Potash Corporation of Saskatchewan’s bid for Israel Chemicals could have big implications for the potash markets even beyond the borders of Canada and Israel.
Potash Corporation of Saskatchewan’s (TSX:POT,NYSE:POT) bid for Israel Chemicals (TLV:ICL) could see the Saskatchewan-based company — and its export marketing arm, Canpotex — expand its already dominant position in key fertilizer markets. But negotiations are still taking place and some Israelis do not support PotashCorp’s plan.
Israel Chemicals’ locally operated Dead Sea potash plant is just one issue that has been highlighted by Israeli politicians and labor advocates worried about the potential takeover. Specifically, they are concerned about the prospect of moving the plant across the border to Jordan, where PotashCorp holds a 28-percent stake in Arab Potash Company.
The proposed acquisition has been under the scrutiny of the Israeli government since the deal was announced late last year. The Israeli government’s so-called “golden share” in Israel Chemicals gives the government a veto vote that could stop PotashCorp from gaining the minimum 51-percent stake it is seeking.
The review process has slowed significantly since Israel’s January election; a new Israeli coalition government — a combination of center- and right-leaning parties — is expected to be announced by current Israeli Prime Minister Benjamin Netanyahu by no later than Saturday, according to The Jewish Voice. A decision on the acquisition may not follow until some time after.
However, PotashCorp’s CFO, Wayne Brownlee, assured the audience of the Bank of America Meryll Lynch 2013 Global Agriculture Conference in late February that the Israeli government review process “is not on hold, it’s not frozen, it’s not suspended,” Bloomberg Businessweek reported.
In which nation’s interest?
This is not the first time that a proposed deal involving PotashCorp has become an issue of national concern.
A hostile takeover bid for PotashCorp launched by BHP Billiton (NYSE:BHP,ASX:BHP,LSE:BLT) in 2010 raised questions about the “net benefit” of the deal for the Canadian economy, with the Canadian government ultimately shutting the deal down.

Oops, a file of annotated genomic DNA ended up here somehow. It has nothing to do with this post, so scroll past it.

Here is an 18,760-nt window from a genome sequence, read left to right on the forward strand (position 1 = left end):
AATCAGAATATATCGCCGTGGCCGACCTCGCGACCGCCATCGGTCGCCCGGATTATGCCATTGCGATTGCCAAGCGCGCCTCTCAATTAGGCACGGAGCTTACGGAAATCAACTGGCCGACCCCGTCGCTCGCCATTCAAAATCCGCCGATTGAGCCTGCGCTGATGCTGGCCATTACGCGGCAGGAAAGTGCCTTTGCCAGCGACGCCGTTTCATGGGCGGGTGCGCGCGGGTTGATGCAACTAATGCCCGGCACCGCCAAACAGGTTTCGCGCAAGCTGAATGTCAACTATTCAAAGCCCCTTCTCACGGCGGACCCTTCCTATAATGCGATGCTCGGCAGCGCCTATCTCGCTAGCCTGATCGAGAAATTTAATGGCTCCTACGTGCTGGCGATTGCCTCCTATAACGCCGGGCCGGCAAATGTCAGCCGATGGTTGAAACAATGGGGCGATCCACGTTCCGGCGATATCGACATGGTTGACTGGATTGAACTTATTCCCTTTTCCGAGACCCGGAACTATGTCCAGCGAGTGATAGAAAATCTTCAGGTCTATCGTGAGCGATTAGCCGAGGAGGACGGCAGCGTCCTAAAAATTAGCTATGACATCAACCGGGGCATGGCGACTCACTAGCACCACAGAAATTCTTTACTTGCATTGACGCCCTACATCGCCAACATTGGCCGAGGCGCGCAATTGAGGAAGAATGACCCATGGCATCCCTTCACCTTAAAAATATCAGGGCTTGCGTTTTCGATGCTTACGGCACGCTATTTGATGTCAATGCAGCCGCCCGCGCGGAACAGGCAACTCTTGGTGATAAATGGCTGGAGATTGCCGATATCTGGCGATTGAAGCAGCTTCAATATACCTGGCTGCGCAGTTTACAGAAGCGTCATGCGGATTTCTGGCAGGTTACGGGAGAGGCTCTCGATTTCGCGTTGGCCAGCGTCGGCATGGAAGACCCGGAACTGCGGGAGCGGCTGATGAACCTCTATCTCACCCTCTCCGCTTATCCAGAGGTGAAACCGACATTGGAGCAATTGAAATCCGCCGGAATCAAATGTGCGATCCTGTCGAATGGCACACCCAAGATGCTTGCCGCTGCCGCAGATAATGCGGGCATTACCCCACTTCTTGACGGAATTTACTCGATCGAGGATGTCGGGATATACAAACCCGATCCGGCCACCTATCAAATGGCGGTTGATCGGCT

The shoe is now on the other foot: PotashCorp’s bid for Israel Chemicals is undergoing a similar analysis by Israel’s transitioning government.
But beyond its potential national implications, the proposed deal will also have an effect on fertilizer markets and agribusinesses worldwide.
Buyer nations such as China, India and Brazil will have much to consider if Canpotex’s potash market share expands beyond its current level.
Andrew Benson, an analyst with Citigroup (NYSE:C) in London told the Financial Times that the addition of Israel Chemicals’ potash assets would bump Canpotex’s market share to about 95 percent in India and China and 80 percent in Brazil.
These three emerging economies will be forced to remain price takers if the oligopolic potash market structure continues to solidify.
The role for junior potash
Buyer countries like India and Chain have, however, been taking strides to reduce their reliance on North American and Belarussian cartel suppliers through financing or entering into joint ventures with independent junior potash producers.
In January, Indian state-backed firms announced a financing and offtake agreement with Karnalyte Resources (TSX:KRN), while a similar deal remains in the works with Saskatchewan-based Encanto Potash (TSXV:EPO).
Arizona-based Prospect Global Resources (NASDAQ:PGRX) also agreed last year to supply potash for a 10-year term to China’s Sichuan Chemical Industry Holding Group Company in exchange for $100 million and a stake in the project.
“This is a great opportunity for the buyer side because those guys consume huge amounts of product and they are prisoners of the big two distribution groups from Canada and Russia,” Patricio Varas, CEO of Western Potash (TSX:WPX), told Reuters earlier this month on the sidelines of the PDAC mining convention in Toronto.
Rabobank analyst Rakhi Sehrawat told Agrimoney.com that she believes investing and developing independent greenfield potash projects will be a likely strategy for large buyers looking to secure long-term supply.
“To secure long-term supply at a reasonable price, it has become imperative for large potash importers to facilitate supply development … by pumping in financing, entering supply contract agreements, or acquiring existing mines,” she said.
Securities Disclosure: I, James Wellstead, hold no direct investment interest in any company mentioned in this article.